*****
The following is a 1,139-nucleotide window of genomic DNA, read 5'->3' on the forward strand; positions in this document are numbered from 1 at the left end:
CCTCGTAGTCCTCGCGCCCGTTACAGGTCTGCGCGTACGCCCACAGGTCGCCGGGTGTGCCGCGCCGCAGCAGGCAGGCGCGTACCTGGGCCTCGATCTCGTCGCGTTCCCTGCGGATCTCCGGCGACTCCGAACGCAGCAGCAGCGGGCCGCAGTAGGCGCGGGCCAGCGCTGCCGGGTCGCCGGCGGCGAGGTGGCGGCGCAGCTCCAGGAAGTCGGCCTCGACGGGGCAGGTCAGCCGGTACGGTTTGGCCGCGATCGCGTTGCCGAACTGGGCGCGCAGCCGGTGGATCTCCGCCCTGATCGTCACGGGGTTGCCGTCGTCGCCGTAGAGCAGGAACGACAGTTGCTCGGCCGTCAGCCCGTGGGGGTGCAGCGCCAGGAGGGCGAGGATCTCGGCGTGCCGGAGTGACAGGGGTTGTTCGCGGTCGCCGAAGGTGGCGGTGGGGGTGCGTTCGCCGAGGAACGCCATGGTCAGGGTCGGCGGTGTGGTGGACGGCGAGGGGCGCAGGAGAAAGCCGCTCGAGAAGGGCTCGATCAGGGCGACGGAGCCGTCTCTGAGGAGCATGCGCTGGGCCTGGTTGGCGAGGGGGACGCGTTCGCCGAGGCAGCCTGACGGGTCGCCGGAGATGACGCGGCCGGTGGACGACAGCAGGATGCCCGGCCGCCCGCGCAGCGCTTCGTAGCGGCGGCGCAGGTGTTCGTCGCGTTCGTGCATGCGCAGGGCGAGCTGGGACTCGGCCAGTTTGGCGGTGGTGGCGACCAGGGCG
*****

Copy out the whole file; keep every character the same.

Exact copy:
The following is a 1,139-nucleotide window of genomic DNA, read 5'->3' on the forward strand; positions in this document are numbered from 1 at the left end:
CCTCGTAGTCCTCGCGCCCGTTACAGGTCTGCGCGTACGCCCACAGGTCGCCGGGTGTGCCGCGCCGCAGCAGGCAGGCGCGTACCTGGGCCTCGATCTCGTCGCGTTCCCTGCGGATCTCCGGCGACTCCGAACGCAGCAGCAGCGGGCCGCAGTAGGCGCGGGCCAGCGCTGCCGGGTCGCCGGCGGCGAGGTGGCGGCGCAGCTCCAGGAAGTCGGCCTCGACGGGGCAGGTCAGCCGGTACGGTTTGGCCGCGATCGCGTTGCCGAACTGGGCGCGCAGCCGGTGGATCTCCGCCCTGATCGTCACGGGGTTGCCGTCGTCGCCGTAGAGCAGGAACGACAGTTGCTCGGCCGTCAGCCCGTGGGGGTGCAGCGCCAGGAGGGCGAGGATCTCGGCGTGCCGGAGTGACAGGGGTTGTTCGCGGTCGCCGAAGGTGGCGGTGGGGGTGCGTTCGCCGAGGAACGCCATGGTCAGGGTCGGCGGTGTGGTGGACGGCGAGGGGCGCAGGAGAAAGCCGCTCGAGAAGGGCTCGATCAGGGCGACGGAGCCGTCTCTGAGGAGCATGCGCTGGGCCTGGTTGGCGAGGGGGACGCGTTCGCCGAGGCAGCCTGACGGGTCGCCGGAGATGACGCGGCCGGTGGACGACAGCAGGATGCCCGGCCGCCCGCGCAGCGCTTCGTAGCGGCGGCGCAGGTGTTCGTCGCGTTCGTGCATGCGCAGGGCGAGCTGGGACTCGGCCAGTTTGGCGGTGGTGGCGACCAGGGCG